Page 7 - Hawaii Island MidWeek - August 11 2021
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Songbird Prepares For Flight With New Album
And while good friend and vocalist Natalie Ai Kamauu doesn’t appear on the album, she has been reserved for a special role.
While the children remain her heart, singing has always been her passion — even though she had no aspirations of be- coming a profession- al recording artist un- til the day DeMello told her “you have a voice that should be recorded.”
“Natalie’s going to be danc- ing hula in one of my videos — so that’s a surprise,” gushes Ku‘ulei with excitement.
(Above) The Taniguchi ‘ohana: (clockwise from top) Shane, Stacie, Aurelia, Kazu, and sisters Melody and Shala. (Right) Among the many to help Stacie Ku‘ulei with her new album were Louis “Moon” Kauakahi, left, and Horace Dudoit. PHOTOS COURTESY STACIE KU‘ULEI
AUGUST 11, 2021
  and trials,” says Ku‘ulei, who recently returned to Tapa Bar at Hilton Hawaiian Village for Sunday evening perfor- mances and who continues to be a fill-in for Glenn Me- deiros at the Hale Koa Ho- tel’s Lū‘au Show. “This song is more like Romeo and Ju- liet — two people who love each other so much but who can’ t be together. I actually know people who are going through something similar, so that’s how the song came about.”
— and producers Gerard Gon- salves and Aron Nelson. Even vocalist/guitarist Eric Lee makes an appearance on the track Mokihana Lullaby.
And although she’s had some experience at the ele- mentary (“I taught third grade and it was the toughest year of my life because I cried every day”) and high school levels (“Some students start- ed writing love letters to me, and when I complained to the principal about it, he laughed at me and said I was being ridiculous”), she soon came to the conclusion that middle school was “perfect” for her.
they crack me up as well because they’re middle-schoolers. They’re sassy and they’re wise; they’re also puberty stricken, so every day is a new day with them.”
 But what makes this hu- la-friendly album particularly special for her are the guiding hands behind it. They include well-known artists Horace Dudoit of Ho‘okena, former Mākaha Sons’ backbone Lou- is “Moon” Kauakahi — whom Ku‘ulei affectionately refers to as “Anakala (Uncle) Moonie”
s much as it would appear that Ku‘ulei’s world revolves sole-
“I love doing what I do, which is teaching the kids,” admits Ku‘ulei, who received both her undergraduate and master’s degrees in teaching from Chaminade University. “My students inspire me, but
ly around music, the truth is that it doesn’t. On most fall, winter and spring days, she can be found teaching 7th- grade English at Kalākaua Middle School. She even re- mains busy during the sum- mers, too, guiding students at Kamehameha Schools.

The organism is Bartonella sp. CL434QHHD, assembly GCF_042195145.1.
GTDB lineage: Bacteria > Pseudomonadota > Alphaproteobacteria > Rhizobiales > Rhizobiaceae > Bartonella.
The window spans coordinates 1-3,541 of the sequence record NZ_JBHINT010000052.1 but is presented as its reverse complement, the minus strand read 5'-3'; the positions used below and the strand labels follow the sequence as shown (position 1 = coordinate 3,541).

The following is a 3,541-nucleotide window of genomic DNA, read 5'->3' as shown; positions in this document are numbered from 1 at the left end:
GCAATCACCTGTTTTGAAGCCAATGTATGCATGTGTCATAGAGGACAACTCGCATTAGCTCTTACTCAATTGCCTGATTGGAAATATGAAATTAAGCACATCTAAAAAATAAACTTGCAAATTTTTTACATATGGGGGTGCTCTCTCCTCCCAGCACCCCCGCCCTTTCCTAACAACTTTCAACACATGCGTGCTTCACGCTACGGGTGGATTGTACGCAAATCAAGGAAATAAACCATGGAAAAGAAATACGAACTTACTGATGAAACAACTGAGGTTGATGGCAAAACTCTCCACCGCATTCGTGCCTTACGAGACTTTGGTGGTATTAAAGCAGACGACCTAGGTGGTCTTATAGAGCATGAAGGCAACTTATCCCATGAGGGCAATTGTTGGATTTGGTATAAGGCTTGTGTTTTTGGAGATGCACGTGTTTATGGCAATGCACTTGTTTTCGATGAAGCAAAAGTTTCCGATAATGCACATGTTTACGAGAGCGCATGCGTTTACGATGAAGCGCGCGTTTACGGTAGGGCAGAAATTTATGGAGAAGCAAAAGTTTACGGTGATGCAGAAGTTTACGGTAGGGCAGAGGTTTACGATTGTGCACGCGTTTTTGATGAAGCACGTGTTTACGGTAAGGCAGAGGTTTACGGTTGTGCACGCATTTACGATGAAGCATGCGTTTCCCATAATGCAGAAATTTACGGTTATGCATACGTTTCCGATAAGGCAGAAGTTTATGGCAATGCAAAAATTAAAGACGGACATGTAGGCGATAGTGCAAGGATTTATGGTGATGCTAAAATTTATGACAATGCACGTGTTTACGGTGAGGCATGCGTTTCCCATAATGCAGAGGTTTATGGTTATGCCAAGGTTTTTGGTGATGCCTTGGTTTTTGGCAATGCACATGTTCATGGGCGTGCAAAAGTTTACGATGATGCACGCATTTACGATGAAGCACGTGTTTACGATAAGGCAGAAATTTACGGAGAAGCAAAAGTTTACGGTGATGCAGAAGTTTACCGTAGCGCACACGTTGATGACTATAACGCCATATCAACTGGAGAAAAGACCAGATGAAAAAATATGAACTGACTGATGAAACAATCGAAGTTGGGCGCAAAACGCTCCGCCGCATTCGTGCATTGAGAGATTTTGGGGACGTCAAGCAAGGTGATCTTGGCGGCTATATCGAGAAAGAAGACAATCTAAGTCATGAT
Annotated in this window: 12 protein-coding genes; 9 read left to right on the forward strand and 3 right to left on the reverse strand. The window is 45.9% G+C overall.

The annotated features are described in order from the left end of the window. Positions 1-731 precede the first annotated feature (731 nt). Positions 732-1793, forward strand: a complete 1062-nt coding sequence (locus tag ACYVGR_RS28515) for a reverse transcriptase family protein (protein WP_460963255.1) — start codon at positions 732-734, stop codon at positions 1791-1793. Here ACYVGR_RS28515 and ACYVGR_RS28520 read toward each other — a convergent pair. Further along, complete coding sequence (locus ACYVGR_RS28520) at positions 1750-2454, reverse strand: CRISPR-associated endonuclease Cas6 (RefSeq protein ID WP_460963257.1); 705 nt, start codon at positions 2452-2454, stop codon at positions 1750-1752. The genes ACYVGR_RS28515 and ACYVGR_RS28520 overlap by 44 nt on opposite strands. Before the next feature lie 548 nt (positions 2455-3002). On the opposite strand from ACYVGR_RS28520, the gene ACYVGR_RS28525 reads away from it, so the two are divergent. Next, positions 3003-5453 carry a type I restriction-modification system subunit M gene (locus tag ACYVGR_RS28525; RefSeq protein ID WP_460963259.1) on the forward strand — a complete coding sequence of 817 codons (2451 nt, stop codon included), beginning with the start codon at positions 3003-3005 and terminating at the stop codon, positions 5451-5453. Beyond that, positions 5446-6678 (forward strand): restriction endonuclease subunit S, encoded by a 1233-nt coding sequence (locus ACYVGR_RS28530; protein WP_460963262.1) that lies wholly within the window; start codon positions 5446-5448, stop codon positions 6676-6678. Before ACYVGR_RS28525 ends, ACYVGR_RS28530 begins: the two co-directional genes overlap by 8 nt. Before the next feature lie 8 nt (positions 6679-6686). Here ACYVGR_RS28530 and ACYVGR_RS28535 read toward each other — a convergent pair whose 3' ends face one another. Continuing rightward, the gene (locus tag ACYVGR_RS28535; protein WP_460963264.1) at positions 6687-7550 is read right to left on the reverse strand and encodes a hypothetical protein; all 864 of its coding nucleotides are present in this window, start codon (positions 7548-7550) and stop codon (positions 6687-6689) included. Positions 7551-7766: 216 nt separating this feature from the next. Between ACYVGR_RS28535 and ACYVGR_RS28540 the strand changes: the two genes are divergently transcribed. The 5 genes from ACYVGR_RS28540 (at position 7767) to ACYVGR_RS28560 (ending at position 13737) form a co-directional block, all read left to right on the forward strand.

“I never really thought of singing as a career or some- thing that I had to do to make money,” explains Ku‘ulei. “My mom used to say to me, ‘I know you love to sing, but you always need a backup plan. So maybe teaching would be good, and then who knows? Maybe when you move to Honolulu, you’ll get big?’”
sic still flourished in the home.
“The weekends
were all kanikapila,”
she notes. “My entire
family is musically inclined, so it’s basi-
cally anybody with the ‘ukule- le and guitar. We’d even make music with spoons and buck- ets. And it was always, ‘Stacie, get up there and sing because Aunty wants to dance hula!’”
of course, how sad he was when he didn’t.”
   (Above) Stacie Ku‘ulei is a powerhouse singer who, although known for her contemporary Hawaiian music, is also comfortable singing R&B, pop, gospel and classical opera. LAWRENCE TABUDLO PHOTO (Inset) The budding singer had already grown comfortable with a mic in hand by age 7.
Despite that standard, mu-
Or as she succinctly puts it, “I’m not holding back any- more.”
Thinking back on her mom’s comments and how she’s been prepared for a life in the limelight, Ku‘ulei Tsays, “It pretty much worked out the way she said it would.”
When she was 7, she com- posed her very first song. It would be the first of “1,001 songs I wrote in diary books and on folding paper.”
In many ways, Ku‘ulei owes much of her growth as a somewhat reserved performer turned powerhouse singer to her brother Shane, who passed away 16 years ago at age 38.
he youngest of four children born to Kazu and Aurelia Taniguchi,
“It was probably done all in pidgin,” she recalls with a chuckle, “but I remember hearing my brother, who ran cross country, talking to my dad one day about how upset he was and how he thought he was going to be in the top three in this race. I remember say- ing, ‘It’s OK, Big Brother’ — that’s what I used to call him — ‘you’ll do better next time.’
“I used to hold back a lot as a singer because people could be mean and sometimes come across as jealous, and they’d tell me, ‘All you want to do is show off!’ A nd that used to bother me,” she explains. “Then, one day, I remember my brother telling me, ‘Why you care about what people think? God gave you a gift, so just share it.’”
Ku‘ulei (her given middle name) was raised in a devout Christian household. Her fa- ther served as pastor of two churches — first at The Way of Salvation and later at Door of Faith in Kekaha — and chose to limit the type of mu- sic his children could listen to.
“When we got home, I started writing about him, about how he worked out ev- ery day running in the sand from Pākalā to Waimea and hoping that he was going to finish in the top three. And,
Following her brother’s death, Ku‘ulei insists she stopped listening to her nay- sayers and began dilating upon “giving it my all.”
“We were a close-knit fam- ily, but my dad was strict. We couldn’t listen to the radio be- cause he’d call it devil music,” laughs Ku‘ulei.
For the dressed-for-success entertainer, being true to her heart is what matters the most.

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